*Nksor glances over to his RPG collection and weeps.

Do you think they have something here? I'm not a huge fan of declaring things "addictions," yet I think they may be on to something with the extended periods of playing. All of my friends that have ADHD are notorious for their intense interest in video games and the like, myself included.
Lunaria

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Posted on 08-20-13 02:51:19 PM Link | Quote
RPG games are a lot more grindy in structure than most FPS and sports games are, so to me, there is not really a big surprise that people who enjoy those game just play a match or two and then stop, where as an RPG player could sit for quite a few hours before stopping.

I personally don't feel that that point is relevant to the study in question as different types of games are played in different ways. What would be more interesting to study, on the other hand, is why those groups are specifically attracted to RPG games. But really, the whole point over specific genres kinda falls flat in another way if you ask me, and that's due the span of people looked into is way too small to judge this. (And probably not even world-wide.)
(Not that it would really be feasible to have as large span of people as I would like. :V )

But yeah, interesting study I suppose; Not sure if it really amounts to anything since I'm not really well read on the subject of autism and ADHD.
Cuber456

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Posted on 08-20-13 06:04:30 PM Link | Quote
Originally posted by Lunaria
RPG games are a lot more grindy in structure than most FPS and sports games are, so to me, there is not really a big surprise that people who enjoy those game just play a match or two and then stop, where as an RPG player could sit for quite a few hours before stopping.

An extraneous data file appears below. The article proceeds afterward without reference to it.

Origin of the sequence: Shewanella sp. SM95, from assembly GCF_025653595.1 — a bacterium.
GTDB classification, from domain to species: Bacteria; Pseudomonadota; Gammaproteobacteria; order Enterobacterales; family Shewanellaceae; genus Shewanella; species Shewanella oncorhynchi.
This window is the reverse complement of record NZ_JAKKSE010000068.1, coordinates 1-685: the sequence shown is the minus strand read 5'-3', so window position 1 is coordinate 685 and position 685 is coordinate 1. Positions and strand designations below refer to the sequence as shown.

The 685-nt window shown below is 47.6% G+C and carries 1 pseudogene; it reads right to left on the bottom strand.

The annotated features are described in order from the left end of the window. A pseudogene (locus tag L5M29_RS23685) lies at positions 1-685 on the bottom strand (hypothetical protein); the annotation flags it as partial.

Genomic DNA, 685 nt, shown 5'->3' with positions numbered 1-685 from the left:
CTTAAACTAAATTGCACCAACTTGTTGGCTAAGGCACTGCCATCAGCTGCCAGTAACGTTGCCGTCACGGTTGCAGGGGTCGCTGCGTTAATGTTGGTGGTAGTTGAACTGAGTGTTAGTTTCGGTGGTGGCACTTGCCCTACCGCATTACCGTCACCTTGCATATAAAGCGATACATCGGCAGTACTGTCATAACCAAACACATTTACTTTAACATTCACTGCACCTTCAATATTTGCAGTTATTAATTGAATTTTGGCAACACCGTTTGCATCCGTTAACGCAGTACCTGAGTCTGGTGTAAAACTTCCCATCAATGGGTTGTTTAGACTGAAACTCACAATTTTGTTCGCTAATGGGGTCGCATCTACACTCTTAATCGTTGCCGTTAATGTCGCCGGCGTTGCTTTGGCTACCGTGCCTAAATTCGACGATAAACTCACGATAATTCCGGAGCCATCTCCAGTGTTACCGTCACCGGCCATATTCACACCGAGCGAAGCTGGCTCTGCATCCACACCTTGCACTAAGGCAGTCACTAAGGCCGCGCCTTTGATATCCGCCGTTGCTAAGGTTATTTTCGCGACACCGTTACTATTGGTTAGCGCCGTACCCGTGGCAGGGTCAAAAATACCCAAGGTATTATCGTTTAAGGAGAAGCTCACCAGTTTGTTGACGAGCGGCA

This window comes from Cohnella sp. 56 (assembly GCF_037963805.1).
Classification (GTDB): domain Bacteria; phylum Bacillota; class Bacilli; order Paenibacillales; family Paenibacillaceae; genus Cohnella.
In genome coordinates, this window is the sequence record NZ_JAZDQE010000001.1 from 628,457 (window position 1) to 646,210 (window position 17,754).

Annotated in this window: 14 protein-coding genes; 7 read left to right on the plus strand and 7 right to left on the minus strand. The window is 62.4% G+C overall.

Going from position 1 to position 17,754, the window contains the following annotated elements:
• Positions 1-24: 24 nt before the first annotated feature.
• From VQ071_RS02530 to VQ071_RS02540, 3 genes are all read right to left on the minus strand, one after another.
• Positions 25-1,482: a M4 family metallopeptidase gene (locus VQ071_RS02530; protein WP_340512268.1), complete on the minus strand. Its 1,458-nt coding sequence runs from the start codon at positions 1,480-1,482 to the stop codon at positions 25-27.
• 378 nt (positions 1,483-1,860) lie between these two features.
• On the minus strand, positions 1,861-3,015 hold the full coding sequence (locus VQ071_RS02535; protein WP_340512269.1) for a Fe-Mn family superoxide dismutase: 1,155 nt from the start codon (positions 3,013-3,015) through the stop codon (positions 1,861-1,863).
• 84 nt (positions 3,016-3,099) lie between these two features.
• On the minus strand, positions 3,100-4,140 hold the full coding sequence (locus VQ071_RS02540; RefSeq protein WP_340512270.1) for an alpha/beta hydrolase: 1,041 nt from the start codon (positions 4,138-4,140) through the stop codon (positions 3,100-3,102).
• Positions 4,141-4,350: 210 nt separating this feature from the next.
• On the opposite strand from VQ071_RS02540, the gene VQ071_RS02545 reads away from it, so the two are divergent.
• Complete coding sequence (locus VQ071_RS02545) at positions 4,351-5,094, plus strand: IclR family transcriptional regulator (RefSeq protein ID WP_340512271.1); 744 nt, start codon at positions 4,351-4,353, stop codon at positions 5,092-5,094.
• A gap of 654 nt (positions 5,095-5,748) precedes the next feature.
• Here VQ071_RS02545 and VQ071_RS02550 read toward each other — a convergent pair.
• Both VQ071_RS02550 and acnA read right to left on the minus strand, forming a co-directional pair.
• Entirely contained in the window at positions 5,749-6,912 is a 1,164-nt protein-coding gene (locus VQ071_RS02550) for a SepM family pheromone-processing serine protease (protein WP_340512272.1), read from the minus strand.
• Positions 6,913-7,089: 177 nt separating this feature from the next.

I personally don't feel that that point is relevant to the study in question as different types of games are played in different ways. What would be more interesting to study, on the other hand, is why those groups are specifically attracted to RPG games. But really, the whole point over specific genres kinda falls flat in another way if you ask me, and that's due the span of people looked into is way too small to judge this. (And probably not even world-wide.)
(Not that it would really be feasible to have as large span of people as I would like. :V )

But yeah, interesting study I suppose; Not sure if it really amounts to anything since I'm not really well read on the subject of autism and ADHD.
You basically stated my point of view on this subject.

Honestly, it isn't fair to compare two different genres of games since they have two different play styles. I'm wondering what exactly defines gaming addiction as, unless I just overlooked it, I don't see a solid definition for it here. Just because it takes more time to progress through a game doesn't nessisarily mean that someone is addicted to the game in order to achieve that progress. If the defintion of gaming addiction is simply playing for longer periods of time compared to the average play time then I reject the definition.

As Lunaria already mentioned, it would be interesting to figure out why people with these disabilities like RPGs compared to other genres.
Gabu

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Posted on 08-20-13 07:32:12 PM Link | Quote
I would say possibly overstimulation/relative unlinearity and/or structure and/or stats?